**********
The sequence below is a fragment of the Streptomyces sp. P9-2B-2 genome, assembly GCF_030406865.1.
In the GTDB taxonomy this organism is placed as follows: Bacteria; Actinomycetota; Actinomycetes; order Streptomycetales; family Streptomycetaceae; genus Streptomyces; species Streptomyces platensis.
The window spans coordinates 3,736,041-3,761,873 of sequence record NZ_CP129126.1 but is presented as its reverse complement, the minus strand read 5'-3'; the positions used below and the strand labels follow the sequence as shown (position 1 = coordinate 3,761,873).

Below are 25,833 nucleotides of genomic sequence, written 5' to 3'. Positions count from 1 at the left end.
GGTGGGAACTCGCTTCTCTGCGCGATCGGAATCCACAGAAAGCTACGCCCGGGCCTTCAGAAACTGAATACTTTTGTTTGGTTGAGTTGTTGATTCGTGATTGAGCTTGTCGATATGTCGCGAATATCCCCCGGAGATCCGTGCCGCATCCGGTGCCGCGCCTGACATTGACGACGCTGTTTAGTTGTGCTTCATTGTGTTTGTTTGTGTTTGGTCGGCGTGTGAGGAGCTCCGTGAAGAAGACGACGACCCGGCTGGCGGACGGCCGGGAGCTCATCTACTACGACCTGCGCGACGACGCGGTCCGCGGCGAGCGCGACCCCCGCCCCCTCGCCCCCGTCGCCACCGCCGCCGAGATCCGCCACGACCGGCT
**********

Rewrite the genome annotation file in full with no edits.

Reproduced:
The sequence below is a fragment of the Streptomyces sp. P9-2B-2 genome, assembly GCF_030406865.1.
In the GTDB taxonomy this organism is placed as follows: Bacteria; Actinomycetota; Actinomycetes; order Streptomycetales; family Streptomycetaceae; genus Streptomyces; species Streptomyces platensis.
The window spans coordinates 3,736,041-3,761,873 of sequence record NZ_CP129126.1 but is presented as its reverse complement, the minus strand read 5'-3'; the positions used below and the strand labels follow the sequence as shown (position 1 = coordinate 3,761,873).

Below are 25,833 nucleotides of genomic sequence, written 5' to 3'. Positions count from 1 at the left end.
GGTGGGAACTCGCTTCTCTGCGCGATCGGAATCCACAGAAAGCTACGCCCGGGCCTTCAGAAACTGAATACTTTTGTTTGGTTGAGTTGTTGATTCGTGATTGAGCTTGTCGATATGTCGCGAATATCCCCCGGAGATCCGTGCCGCATCCGGTGCCGCGCCTGACATTGACGACGCTGTTTAGTTGTGCTTCATTGTGTTTGTTTGTGTTTGGTCGGCGTGTGAGGAGCTCCGTGAAGAAGACGACGACCCGGCTGGCGGACGGCCGGGAGCTCATCTACTACGACCTGCGCGACGACGCGGTCCGCGGCGAGCGCGACCCCCGCCCCCTCGCCCCCGTCGCCACCGCCGCCGAGATCCGCCACGACCGGCT